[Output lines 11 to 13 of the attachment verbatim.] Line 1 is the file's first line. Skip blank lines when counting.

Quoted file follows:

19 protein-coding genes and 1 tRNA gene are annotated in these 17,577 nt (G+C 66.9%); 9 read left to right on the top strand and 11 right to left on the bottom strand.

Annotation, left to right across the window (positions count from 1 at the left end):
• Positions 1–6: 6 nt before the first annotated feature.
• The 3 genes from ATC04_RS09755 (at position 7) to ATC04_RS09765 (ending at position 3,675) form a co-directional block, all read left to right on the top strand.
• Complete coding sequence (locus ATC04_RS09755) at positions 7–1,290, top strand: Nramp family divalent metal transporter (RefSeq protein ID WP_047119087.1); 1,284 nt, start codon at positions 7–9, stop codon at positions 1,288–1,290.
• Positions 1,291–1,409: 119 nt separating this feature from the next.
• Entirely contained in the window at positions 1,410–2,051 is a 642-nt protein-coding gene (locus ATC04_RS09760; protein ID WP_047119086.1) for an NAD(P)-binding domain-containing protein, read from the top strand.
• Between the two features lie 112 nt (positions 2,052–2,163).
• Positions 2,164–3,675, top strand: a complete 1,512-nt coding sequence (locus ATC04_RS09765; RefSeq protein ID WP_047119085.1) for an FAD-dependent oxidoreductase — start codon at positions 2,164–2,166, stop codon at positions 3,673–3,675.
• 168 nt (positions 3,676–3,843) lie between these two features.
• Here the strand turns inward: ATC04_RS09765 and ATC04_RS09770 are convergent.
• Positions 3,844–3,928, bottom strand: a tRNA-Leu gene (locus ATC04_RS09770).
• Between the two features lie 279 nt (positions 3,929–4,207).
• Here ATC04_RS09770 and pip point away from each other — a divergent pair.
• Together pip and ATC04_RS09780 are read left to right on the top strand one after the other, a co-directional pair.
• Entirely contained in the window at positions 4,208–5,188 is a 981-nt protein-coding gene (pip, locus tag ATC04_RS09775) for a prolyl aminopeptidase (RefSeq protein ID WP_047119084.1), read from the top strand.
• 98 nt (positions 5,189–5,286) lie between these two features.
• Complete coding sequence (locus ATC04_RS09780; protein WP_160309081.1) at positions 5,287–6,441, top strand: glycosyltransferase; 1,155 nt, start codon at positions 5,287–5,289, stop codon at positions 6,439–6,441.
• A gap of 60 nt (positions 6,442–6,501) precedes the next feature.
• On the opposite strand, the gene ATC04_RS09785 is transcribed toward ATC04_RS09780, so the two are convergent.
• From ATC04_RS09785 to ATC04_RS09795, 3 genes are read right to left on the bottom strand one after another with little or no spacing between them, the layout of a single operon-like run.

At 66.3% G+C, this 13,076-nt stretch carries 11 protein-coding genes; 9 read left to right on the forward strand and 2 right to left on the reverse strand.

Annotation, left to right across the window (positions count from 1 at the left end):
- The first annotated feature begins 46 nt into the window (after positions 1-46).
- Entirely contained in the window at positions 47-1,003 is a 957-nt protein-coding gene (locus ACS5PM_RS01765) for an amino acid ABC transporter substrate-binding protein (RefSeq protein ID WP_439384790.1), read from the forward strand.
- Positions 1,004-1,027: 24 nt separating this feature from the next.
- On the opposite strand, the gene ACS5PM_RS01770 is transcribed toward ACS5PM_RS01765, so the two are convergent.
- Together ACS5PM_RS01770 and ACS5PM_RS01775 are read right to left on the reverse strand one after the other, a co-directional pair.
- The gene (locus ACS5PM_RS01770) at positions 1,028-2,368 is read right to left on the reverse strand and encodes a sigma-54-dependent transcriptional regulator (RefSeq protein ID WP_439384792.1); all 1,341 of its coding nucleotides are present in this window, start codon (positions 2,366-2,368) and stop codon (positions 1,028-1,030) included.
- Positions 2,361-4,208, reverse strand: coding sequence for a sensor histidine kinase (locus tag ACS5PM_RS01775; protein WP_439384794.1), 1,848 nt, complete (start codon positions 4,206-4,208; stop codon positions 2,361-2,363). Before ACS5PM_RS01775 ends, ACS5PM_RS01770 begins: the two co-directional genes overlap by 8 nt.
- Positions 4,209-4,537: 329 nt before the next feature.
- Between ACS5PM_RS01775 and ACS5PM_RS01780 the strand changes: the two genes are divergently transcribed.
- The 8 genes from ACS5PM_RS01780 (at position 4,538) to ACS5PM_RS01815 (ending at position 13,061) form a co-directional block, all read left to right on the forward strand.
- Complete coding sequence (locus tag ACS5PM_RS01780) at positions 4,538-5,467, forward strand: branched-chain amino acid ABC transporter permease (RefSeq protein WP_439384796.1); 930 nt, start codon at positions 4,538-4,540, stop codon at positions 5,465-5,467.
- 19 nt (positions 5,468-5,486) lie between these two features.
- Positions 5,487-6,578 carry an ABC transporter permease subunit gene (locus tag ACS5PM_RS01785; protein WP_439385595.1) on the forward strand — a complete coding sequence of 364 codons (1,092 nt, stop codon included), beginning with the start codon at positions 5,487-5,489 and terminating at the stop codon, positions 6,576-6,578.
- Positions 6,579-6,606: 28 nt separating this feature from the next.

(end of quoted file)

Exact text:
• Here the strand turns inward: ATC04_RS09765 and ATC04_RS09770 are convergent.
• Positions 3,844–3,928, bottom strand: a tRNA-Leu gene (locus ATC04_RS09770).
• Between the two features lie 279 nt (positions 3,929–4,207).